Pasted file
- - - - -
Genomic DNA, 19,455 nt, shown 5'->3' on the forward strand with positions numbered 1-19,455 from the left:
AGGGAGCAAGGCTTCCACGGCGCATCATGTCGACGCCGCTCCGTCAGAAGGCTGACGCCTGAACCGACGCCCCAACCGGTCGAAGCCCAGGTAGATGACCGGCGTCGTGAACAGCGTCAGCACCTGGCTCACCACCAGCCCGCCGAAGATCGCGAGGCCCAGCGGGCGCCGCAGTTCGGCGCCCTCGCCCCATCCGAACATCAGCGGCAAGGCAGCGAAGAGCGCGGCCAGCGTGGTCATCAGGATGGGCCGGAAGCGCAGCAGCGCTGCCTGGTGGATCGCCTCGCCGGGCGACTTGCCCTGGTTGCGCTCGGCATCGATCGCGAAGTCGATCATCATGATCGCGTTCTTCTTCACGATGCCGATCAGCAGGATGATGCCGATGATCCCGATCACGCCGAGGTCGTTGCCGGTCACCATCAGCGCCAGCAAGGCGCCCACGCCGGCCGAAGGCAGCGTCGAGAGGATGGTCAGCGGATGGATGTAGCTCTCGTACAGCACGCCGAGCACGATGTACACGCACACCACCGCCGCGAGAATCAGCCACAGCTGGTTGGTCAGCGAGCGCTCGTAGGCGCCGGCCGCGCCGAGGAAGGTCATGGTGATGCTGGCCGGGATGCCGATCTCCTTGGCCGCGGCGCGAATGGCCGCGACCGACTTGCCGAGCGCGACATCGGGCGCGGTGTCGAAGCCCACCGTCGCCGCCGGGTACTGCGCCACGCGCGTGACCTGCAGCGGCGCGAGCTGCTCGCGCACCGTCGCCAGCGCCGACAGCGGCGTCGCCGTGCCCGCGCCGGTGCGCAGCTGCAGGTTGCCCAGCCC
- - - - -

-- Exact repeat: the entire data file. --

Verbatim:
Genomic DNA, 19,455 nt, shown 5'->3' on the forward strand with positions numbered 1-19,455 from the left:
AGGGAGCAAGGCTTCCACGGCGCATCATGTCGACGCCGCTCCGTCAGAAGGCTGACGCCTGAACCGACGCCCCAACCGGTCGAAGCCCAGGTAGATGACCGGCGTCGTGAACAGCGTCAGCACCTGGCTCACCACCAGCCCGCCGAAGATCGCGAGGCCCAGCGGGCGCCGCAGTTCGGCGCCCTCGCCCCATCCGAACATCAGCGGCAAGGCAGCGAAGAGCGCGGCCAGCGTGGTCATCAGGATGGGCCGGAAGCGCAGCAGCGCTGCCTGGTGGATCGCCTCGCCGGGCGACTTGCCCTGGTTGCGCTCGGCATCGATCGCGAAGTCGATCATCATGATCGCGTTCTTCTTCACGATGCCGATCAGCAGGATGATGCCGATGATCCCGATCACGCCGAGGTCGTTGCCGGTCACCATCAGCGCCAGCAAGGCGCCCACGCCGGCCGAAGGCAGCGTCGAGAGGATGGTCAGCGGATGGATGTAGCTCTCGTACAGCACGCCGAGCACGATGTACACGCACACCACCGCCGCGAGAATCAGCCACAGCTGGTTGGTCAGCGAGCGCTCGTAGGCGCCGGCCGCGCCGAGGAAGGTCATGGTGATGCTGGCCGGGATGCCGATCTCCTTGGCCGCGGCGCGAATGGCCGCGACCGACTTGCCGAGCGCGACATCGGGCGCGGTGTCGAAGCCCACCGTCGCCGCCGGGTACTGCGCCACGCGCGTGACCTGCAGCGGCGCGAGCTGCTCGCGCACCGTCGCCAGCGCCGACAGCGGCGTCGCCGTGCCCGCGCCGGTGCGCAGCTGCAGGTTGCCCAGCCC